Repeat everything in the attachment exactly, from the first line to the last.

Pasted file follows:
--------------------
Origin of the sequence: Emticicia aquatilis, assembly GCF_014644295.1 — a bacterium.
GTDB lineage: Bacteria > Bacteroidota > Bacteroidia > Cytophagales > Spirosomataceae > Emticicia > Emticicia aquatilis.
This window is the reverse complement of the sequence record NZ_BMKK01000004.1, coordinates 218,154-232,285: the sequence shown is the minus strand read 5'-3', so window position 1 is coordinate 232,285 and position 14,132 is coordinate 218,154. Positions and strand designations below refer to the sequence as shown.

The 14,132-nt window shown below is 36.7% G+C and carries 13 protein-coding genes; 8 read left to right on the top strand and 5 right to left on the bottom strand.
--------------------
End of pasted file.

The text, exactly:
Origin of the sequence: Emticicia aquatilis, assembly GCF_014644295.1 — a bacterium.
GTDB lineage: Bacteria > Bacteroidota > Bacteroidia > Cytophagales > Spirosomataceae > Emticicia > Emticicia aquatilis.
This window is the reverse complement of the sequence record NZ_BMKK01000004.1, coordinates 218,154-232,285: the sequence shown is the minus strand read 5'-3', so window position 1 is coordinate 232,285 and position 14,132 is coordinate 218,154. Positions and strand designations below refer to the sequence as shown.

The 14,132-nt window shown below is 36.7% G+C and carries 13 protein-coding genes; 8 read left to right on the top strand and 5 right to left on the bottom strand.